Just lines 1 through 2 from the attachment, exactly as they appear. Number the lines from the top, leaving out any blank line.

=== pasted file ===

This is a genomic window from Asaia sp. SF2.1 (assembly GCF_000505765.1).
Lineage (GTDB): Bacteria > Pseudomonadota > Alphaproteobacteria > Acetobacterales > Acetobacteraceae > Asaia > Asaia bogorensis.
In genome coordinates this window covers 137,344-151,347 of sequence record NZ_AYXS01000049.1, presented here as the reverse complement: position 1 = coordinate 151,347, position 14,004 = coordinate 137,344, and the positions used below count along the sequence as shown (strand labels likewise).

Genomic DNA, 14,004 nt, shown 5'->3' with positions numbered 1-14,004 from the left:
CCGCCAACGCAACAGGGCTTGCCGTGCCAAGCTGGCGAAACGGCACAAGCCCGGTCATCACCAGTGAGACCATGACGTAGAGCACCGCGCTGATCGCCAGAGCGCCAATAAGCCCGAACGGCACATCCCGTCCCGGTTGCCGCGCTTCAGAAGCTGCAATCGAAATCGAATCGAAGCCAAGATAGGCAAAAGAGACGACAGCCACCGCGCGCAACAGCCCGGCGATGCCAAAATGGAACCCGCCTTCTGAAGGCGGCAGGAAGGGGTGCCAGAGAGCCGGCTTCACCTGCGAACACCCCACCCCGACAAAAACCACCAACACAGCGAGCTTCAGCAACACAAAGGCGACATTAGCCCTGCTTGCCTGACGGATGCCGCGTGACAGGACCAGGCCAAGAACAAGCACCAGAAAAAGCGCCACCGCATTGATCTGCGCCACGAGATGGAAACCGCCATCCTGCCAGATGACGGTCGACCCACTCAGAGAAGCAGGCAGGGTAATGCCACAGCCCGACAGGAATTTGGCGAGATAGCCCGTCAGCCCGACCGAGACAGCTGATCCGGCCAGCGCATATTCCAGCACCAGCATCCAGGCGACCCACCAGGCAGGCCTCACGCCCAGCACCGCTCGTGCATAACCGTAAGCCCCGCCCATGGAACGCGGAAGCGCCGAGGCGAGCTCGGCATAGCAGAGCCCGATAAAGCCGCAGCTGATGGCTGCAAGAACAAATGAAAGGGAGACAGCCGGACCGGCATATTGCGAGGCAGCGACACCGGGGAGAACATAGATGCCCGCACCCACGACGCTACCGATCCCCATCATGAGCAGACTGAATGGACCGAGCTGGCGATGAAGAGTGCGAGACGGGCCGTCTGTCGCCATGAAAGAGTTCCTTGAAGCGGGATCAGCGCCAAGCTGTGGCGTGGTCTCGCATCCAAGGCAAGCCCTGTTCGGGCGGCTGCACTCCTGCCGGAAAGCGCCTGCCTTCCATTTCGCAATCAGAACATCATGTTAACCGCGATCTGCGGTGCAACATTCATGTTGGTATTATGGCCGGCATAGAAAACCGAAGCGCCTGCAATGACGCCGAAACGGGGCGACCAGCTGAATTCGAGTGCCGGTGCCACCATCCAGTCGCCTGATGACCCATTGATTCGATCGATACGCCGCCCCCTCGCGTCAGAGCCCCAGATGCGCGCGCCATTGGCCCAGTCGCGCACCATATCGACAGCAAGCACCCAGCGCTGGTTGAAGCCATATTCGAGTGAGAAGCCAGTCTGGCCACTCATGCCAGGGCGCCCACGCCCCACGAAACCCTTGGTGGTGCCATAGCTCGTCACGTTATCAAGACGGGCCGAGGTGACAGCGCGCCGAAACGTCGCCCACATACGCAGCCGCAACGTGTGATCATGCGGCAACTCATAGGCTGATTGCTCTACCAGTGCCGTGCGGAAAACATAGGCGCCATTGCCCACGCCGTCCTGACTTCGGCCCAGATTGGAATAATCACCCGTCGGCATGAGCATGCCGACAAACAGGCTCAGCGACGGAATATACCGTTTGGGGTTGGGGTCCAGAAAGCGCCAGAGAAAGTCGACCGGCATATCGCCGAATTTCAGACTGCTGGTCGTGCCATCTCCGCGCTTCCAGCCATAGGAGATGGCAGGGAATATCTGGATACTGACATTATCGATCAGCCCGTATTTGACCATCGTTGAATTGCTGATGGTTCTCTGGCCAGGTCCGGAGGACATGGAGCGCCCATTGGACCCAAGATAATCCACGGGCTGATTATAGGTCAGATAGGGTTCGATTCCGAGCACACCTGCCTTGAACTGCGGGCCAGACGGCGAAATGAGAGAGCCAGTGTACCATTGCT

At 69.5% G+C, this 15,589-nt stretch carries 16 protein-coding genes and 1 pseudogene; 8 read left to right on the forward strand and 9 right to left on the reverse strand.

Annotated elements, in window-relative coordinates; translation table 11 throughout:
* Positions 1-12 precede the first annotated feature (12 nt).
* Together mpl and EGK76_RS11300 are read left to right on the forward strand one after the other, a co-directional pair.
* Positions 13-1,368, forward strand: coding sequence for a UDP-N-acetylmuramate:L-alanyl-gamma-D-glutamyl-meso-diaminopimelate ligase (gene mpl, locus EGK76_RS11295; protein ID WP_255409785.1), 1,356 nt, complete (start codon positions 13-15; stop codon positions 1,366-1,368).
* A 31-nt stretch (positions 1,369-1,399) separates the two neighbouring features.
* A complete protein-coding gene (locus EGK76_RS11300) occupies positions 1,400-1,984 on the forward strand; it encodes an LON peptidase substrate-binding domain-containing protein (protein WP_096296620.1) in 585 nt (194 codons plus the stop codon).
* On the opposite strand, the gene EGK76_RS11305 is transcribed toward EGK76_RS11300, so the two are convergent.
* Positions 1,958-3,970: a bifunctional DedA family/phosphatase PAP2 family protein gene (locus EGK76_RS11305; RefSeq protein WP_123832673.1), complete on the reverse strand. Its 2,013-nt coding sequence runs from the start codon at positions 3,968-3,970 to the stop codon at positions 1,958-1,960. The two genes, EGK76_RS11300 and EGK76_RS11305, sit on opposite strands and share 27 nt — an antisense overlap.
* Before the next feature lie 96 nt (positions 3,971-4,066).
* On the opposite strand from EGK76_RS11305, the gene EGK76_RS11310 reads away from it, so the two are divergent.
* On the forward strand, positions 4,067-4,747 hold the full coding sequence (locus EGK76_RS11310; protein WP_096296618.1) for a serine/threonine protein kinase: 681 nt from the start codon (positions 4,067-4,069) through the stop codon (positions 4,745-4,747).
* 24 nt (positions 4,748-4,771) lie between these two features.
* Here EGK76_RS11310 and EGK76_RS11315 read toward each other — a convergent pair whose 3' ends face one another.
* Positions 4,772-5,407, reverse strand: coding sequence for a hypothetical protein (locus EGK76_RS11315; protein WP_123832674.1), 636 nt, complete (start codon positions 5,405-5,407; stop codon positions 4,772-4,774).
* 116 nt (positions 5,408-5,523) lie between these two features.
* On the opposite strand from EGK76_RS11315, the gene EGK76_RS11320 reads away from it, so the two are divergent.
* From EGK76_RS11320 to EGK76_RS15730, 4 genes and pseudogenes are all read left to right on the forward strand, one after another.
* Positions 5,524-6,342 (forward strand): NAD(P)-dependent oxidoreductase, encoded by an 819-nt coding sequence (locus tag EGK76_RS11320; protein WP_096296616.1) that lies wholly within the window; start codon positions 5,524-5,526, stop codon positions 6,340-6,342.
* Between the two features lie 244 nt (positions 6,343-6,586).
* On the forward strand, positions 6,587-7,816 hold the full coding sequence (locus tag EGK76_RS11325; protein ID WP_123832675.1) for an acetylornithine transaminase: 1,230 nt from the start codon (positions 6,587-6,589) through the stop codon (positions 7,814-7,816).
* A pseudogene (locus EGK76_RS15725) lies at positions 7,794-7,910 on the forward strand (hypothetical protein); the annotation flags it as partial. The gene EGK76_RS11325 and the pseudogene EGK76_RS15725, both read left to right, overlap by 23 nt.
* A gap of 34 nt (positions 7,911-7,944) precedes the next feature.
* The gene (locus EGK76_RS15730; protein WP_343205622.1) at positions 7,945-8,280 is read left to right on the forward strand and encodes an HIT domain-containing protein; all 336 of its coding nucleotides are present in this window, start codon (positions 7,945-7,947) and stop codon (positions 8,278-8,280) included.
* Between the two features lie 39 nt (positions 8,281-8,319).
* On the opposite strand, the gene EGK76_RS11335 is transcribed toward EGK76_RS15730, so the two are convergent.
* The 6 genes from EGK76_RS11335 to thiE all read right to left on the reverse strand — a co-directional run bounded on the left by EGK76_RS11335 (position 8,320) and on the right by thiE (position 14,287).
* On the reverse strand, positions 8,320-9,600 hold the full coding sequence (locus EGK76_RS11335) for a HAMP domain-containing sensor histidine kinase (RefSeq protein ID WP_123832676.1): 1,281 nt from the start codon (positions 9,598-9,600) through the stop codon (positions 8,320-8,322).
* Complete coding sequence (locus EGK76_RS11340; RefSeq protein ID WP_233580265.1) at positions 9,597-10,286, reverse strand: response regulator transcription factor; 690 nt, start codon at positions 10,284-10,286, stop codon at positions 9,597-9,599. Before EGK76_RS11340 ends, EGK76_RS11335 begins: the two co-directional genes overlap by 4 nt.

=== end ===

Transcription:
This is a genomic window from Asaia sp. SF2.1 (assembly GCF_000505765.1).
Lineage (GTDB): Bacteria > Pseudomonadota > Alphaproteobacteria > Acetobacterales > Acetobacteraceae > Asaia > Asaia bogorensis.